Panama Maritime Authority acknowledges mistake in MV ALI BEY Case on ILO Abandonment Database

London. UK.  The ongoing case of the Panama-flagged, Turkish owned, MV ALI BEY (IMO 9070515) vessel arrested in Constanta Port, Romania and abandoned since 30 November 2020 has seen the Panama Maritime Authority (PMA) acknowledge a misquotation of ITF regional co-ordinator, Mohamed Arrachedi, resulting in corrections and amendments to the ILO database. Had the misquote not been spotted the four Syrian seafarers abandoned onboard for eight months would have been further disadvantaged more than they already are.

Syrian Master Urgently Requests Support to End Eight Month Abandonment

London. UK. The Master of the MV Ali Bey (IMO 9070515) has provided a voluntary video testimony to Human Rights at Sea outlining the privations that he and the remaining three Syrian crew members continue to suffer since their vessel was arrested and abandoned by its owner in Constanza Port, Romania, in November 2020 with earned wages owed prior to that date stated as totalling USD $175,000.

SaferWaves. Supporting Seafarers who have suffered Sexual Violence or Gender Discrimination

London. UK. The UK-based NGO, Safer Waves, has recently been established to provide a route to support for seafarers who have suffered incidents of sexual violence or gender discrimination at sea as a new independent counselling service for victims of egregious human rights abuse. Funded through UK-based maritime funder, The Seafarers' Charity, its email service is now open to provide access to trained counsellors.

Seafarers’ calls for help again raise issue of pandemic narrative suppression

Press Release 11 July 2021 “…please hear us and rescue us from this hell.” London. UK. In the last week, Human Rights at Sea has received multiple messages from seafarers requesting urgent assistance as the crew change crisis and effects of the COVID-19 pandemic continue to bite deep in the 1.6-1.7 million strong seafarer community....

In Force. New Zealand Amends Legislation to provide assured Seafarer Welfare funding

London. UK. In a historic move, the New Zealand government has updated its Maritime Transport Act 1994 to reflect the effective lobbying undertaken by the New Zealand Seafarer's Welfare Board with the supporting independent report into failures to financially support seafarers and their welfare services by Human Rights at Sea issued in April 2020 with attached Counsel's opinion. The legislative amendment comes into force today.

A Review of the Neptune Declaration: Uniting Action by Managers and Charterers but what next?

London. UK. Back in January, the ITF voiced the view that the newly introduced Neptune Declaration had reset expectations and made the shipping industry itself accountable for what amounted to forced labour for seafarers trapped by the COVID-19 pandemic. Nonetheless, accountability for enforcement of international conventions rests first and foremost with the State signatory, and while the Declaration has achieved a significant sign-on, its ability to influence outweighs any ability to enforce its asks.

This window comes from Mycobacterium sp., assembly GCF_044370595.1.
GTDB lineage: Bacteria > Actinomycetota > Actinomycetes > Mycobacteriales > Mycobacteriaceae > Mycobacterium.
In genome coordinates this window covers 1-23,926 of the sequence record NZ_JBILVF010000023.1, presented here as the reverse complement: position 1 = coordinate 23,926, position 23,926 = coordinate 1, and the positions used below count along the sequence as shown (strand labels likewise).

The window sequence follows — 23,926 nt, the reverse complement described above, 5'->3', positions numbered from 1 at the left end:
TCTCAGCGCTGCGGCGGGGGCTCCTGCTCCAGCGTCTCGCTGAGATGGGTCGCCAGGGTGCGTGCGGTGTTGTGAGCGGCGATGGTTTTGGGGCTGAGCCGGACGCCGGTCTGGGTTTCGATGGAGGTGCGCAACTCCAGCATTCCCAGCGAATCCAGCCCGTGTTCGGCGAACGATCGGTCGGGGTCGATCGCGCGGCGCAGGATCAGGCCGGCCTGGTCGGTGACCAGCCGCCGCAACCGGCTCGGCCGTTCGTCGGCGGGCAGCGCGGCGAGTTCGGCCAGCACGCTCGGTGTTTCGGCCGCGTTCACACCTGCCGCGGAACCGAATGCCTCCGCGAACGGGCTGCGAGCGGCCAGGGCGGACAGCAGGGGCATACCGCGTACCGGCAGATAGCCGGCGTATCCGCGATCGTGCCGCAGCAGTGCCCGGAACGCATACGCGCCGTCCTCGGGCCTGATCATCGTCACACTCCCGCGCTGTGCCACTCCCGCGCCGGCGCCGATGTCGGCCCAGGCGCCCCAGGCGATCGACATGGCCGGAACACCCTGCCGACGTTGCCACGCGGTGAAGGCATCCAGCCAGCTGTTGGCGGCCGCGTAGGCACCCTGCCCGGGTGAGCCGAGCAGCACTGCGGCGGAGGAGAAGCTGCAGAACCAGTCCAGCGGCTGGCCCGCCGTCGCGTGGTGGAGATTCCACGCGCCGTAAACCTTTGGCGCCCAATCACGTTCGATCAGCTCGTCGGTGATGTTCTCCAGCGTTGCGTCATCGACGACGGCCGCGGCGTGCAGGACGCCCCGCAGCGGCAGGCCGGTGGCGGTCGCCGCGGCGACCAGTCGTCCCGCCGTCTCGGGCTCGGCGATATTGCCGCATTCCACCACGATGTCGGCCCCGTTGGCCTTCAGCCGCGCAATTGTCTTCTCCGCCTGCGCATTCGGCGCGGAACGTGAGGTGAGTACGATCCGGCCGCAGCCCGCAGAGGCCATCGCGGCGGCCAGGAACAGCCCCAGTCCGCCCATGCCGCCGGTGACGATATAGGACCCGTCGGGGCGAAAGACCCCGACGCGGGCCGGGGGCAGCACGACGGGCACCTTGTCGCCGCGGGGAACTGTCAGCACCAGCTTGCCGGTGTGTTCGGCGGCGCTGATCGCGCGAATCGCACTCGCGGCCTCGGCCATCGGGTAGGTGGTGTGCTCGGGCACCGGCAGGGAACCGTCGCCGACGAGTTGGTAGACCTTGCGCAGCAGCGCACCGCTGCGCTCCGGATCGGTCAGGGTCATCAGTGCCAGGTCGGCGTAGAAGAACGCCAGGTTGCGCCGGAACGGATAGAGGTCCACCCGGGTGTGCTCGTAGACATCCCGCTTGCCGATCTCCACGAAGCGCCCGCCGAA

IMO and HRAS speak to the BBC about Seafarer Abandonment

London, UK. On Saturday, 17 April, representatives from the International IMO and Human Rights at Sea (HRAS) joined BBC Radio Scotland's national morning programme to discuss the ongoing issue and rising cases of abandoned seafarers globally. Mr. Frederick Kenny, Director of the IMO Legal Affairs and External Relations Division, and David Hammond, CEO, HRAS answered searching questions with the aim of bringing increased understanding to the Scottish audience.

New Zealand Transport Minister updates HRAS on Seafarer welfare funding legislation

London, UK.  The New Zealand Minister of Transport, the Honourable Michael Wood, has confirmed to Human Rights at Sea the forthcoming legislative change to the Maritime Transport Act for long-term and sustainable funding of seafarer's centres. This follows the international report issued by the charity in April 2020, "New Zealand: Under-Funding of Seafarers’ Welfare Services and Poor MLC Compliance” drafted in direct support of the New Zealand Seafarers' Welfare Board's efforts to achieve this change.

For Seafarers COVID is not someone else’s problem

London. UK. When we hear of large corporations, charterers, refusing to accept any costs or delays in order to allow over-worked seafarers to return to their homes, what are we to think? We could think of all the people that have acted responsibly and made sacrifices in their personal and working lives to reduce the risk of other members of their community contracting COVID.

New Zealand Government to change maritime law to fund seafarer’s centres

London. UK. Human Rights at Sea is pleased to report that the Labour-led New Zealand Government has publicly announced it will fulfil its manifesto pledge and commitment to improve seafarer welfare through funding from the maritime levies triggered by lobbying from the Seafarers Welfare Board and the March 2020 report from HRAS ‘Under funding of Seafarer’ Welfare Services and Poor MLC Compliance’.

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